When Michael Burnham (Sonequa Martin-Green) first meets Captain Gabriel Lorca (Jason Isaacs), his room is dimly lit. He mutters something about an eye condition requiring low light, but, as with most of his statements, there appears to be information the captain is deliberately refusing to share.
Lorca’s lair is far from the only interior on “Star Trek: Discovery” that is shadowy. As Burnham frequently negotiates dark corridors and murky settings, one thing becomes clear: “Discovery” is trying, with some success, to convey that this is not your father’s “Star Trek.”
It might be your mother’s, if she is a fan of “Star Trek: Deep Space Nine,” which is widely considered to be the best of the “Trek” TV efforts. (To forestall nerd debates, yes, each Federation series has its merits, but “Deep Space Nine” and “The Next Generation” top most critics’ lists.)
The later seasons of “Deep Space Nine” depicted an array of conflicted characters — led by Benjamin Sisko, an African-American captain played by Avery Brooks — fighting a grinding, complicated war that sapped their energy and challenged their ethics even as it strengthened their bonds of friendship and love. It was serialized — a rarity back then for any drama, let alone a “Trek” series — and it grew more and more character-oriented over time. At first glance, “Discovery” appears to be paying some homage to the spirit of “DS9”: Ongoing story arcs are woven through the first three episodes (and clearly will continue beyond those hours), and its resourceful protagonist has as many challenges in front of her as Sisko often did.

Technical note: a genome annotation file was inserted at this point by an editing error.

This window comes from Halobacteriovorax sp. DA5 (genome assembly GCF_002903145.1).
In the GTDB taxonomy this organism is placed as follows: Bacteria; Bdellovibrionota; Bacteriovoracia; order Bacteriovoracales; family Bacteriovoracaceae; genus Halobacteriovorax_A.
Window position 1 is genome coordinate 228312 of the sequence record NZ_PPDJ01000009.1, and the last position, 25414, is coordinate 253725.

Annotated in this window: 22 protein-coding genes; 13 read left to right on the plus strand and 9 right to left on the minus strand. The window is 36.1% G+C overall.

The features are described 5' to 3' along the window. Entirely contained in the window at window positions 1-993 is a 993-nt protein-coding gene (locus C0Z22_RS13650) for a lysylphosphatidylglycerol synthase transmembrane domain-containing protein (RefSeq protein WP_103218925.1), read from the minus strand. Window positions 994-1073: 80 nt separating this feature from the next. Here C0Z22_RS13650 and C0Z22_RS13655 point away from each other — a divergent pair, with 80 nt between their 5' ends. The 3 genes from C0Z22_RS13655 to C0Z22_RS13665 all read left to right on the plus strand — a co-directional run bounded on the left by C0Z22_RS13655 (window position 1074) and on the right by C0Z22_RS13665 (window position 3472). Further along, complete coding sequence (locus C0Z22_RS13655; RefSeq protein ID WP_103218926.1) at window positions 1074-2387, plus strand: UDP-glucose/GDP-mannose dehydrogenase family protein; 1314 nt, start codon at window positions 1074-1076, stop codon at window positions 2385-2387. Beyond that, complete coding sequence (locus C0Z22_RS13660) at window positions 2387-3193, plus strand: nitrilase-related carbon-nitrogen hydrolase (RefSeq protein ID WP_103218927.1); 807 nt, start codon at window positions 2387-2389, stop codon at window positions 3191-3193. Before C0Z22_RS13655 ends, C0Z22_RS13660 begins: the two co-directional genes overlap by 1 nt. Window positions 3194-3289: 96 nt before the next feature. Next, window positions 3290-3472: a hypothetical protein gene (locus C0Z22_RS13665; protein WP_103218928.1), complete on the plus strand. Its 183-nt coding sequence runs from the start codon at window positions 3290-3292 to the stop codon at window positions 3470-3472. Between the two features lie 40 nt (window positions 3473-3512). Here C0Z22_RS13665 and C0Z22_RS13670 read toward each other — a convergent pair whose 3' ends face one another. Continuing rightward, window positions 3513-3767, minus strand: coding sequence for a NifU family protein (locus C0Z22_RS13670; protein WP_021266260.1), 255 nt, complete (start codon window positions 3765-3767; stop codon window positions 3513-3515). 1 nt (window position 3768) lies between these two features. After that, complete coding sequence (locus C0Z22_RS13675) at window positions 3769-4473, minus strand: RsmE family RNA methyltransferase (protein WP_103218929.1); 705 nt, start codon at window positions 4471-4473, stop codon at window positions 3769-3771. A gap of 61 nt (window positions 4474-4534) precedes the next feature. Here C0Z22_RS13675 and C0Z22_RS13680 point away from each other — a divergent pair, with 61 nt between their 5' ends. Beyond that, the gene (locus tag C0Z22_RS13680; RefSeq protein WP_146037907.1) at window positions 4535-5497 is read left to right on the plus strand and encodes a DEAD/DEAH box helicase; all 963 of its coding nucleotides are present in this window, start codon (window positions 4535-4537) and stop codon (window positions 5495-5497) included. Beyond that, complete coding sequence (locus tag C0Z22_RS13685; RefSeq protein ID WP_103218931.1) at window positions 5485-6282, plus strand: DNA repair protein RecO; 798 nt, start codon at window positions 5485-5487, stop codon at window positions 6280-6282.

Of course, “Discovery” has yet to prove itself a worthy successor to “The Next Generation,” “Deep Space Nine” or “Battlestar Galactica” (where several “DS9” writers ended up after that “Trek” series ended). But there are reasons to hope that “Discovery” will be promising addition to the “Trek” canon. If it capitalizes on the conflicts at its core, and if it embraces the ambiguity and complexity baked into its DNA, “Discovery” could provide viewers with the kind of character-driven, space-set sci-fi narrative that has long been missing from the television scene. It’s early days yet, and the CBS All Access drama, which contains some wobbly elements, may let lapse into the usual array of alien-of-the-week formulas, but this voyage has potential.